Well guys, I have an embarrassing confession. Due to a coding error, all of my market stress indicators have been understated since the beginning of August 2007. Here is what the Flipper Market Share, Troubled Inventory, and Sellers In Trouble Market Share really look like:
There were actually three different, distinct issues with the data. One was an issue with the overly strict way I was interpreting the data set, one was an artifact of the process I used to recalculate the statistics, and one was a simple coding mistake. In the interest of due diligence, and in hope of retaining your trust, I would like to discuss each issue openly. I'll start with the coding error.
$year_in_seconds = 31536000
When my system determines whether a house listing is a flipper or not, it compares the listing date to the last time the property was sold. If the listing took place within two years of the last sale, my system flags it as a flipper. In addition, a listing will carried over as a flipper if it was a flipper the week before. My mistake was a failure to set the comparison variable for the length of a year in seconds, so the system didn't look back far enough in the past sales database.
This error probably happened during a system overhaul I performed last summer, and the reductions in flipper market share happened so gradually (due to carry over) that I didn't attribute it to a coding mistake. It turns out the only flipper stat I've been reporting since August 8, 2007 is the decay rate of the flipper listings since then.
SELECT price WHERE address LIKE '$address%'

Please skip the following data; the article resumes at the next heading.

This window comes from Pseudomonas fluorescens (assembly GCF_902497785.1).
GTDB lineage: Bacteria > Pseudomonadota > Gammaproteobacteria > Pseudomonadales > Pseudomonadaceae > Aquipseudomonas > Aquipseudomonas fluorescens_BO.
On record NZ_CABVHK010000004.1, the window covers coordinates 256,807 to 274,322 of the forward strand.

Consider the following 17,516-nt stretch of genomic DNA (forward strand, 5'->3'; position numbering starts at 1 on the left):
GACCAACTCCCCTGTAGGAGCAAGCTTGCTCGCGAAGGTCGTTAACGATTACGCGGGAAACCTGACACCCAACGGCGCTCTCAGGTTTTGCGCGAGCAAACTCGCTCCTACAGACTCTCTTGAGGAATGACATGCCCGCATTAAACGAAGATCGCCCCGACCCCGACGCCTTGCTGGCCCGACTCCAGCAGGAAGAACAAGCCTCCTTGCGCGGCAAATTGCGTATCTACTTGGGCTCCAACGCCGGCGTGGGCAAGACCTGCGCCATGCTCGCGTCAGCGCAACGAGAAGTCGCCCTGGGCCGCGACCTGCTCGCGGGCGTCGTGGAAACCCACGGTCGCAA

All of these issues came to light this Saturday when I was researching a different data source. I've been puzzled by a recent disconnect in inventory levels between MetroMLS and my source, so I decided to try a third source just to make sure. The inventory levels between my two sources matched OK, but I got a huge surprise when I noticed a spike in SIT levels.
It turns out I have been using overly strict criteria when comparing listing addresses to sales addresses in my database for SIT/FIT determination. As you can imagine, there are lots of ways to format an address. Unfortunately, the two sets of data I've been comparing come from disparate sources, and the address suffixes are not always included in one set. When I first set up the system I made a conscious decision to use a strict comparison structure because I was afraid of creating false positives (e.g. "123 Fake St" and "123 Fake Ave" would both compare positively against "123 Fake").
As luck would have it, the third data source was formatted almost exactly like my sales database, so it gave much higher SIT and FIT inventory levels. This led me to revisit the comparison issue and recalculate the statistics for my entire data set using a friendlier comparison operator.
Something Old, Something New
Lastly, an artifact of the recalculation process led to a slight increase in stress indicator levels. When SIT/FIT levels are calculated, it is done the week the listing data is acquired. Unfortunately, my sales data source is often a month behind (and sometimes two or three). As a result, any sale that happened within that lag period won't get picked up by the system at the time. However, when I reran the calculations, the data was there and the comparisons were made. Due to this, there was a very small increase in SIT/FIT inventory.
Here is a chart I prepared summarizing these issues, and their effect on the data set:
|Year Variable Error||Overly Strict Interpretation||Recalc Increase|
|% of Dataset Effected|
|Magnitude of change on effected data|
One good thing is these issues had absolutely no effect on the other stats. Inventory, price, and price level inventory are unchanged. However, the market is clearly under much more stress than I previously indicated. I will have more on the issue later in the week.
I would also like to thank everyone for bearing with me as I deal with these issues. I am a scientist by trade, and I firmly believe that the most important part of the experimental process is the airing of mistakes. My goal with this blog is to try and tell the housing bubble story by interpreting data in novel ways, and that story can't be told at all if it's not told accurately.
Even at the expense of reputation.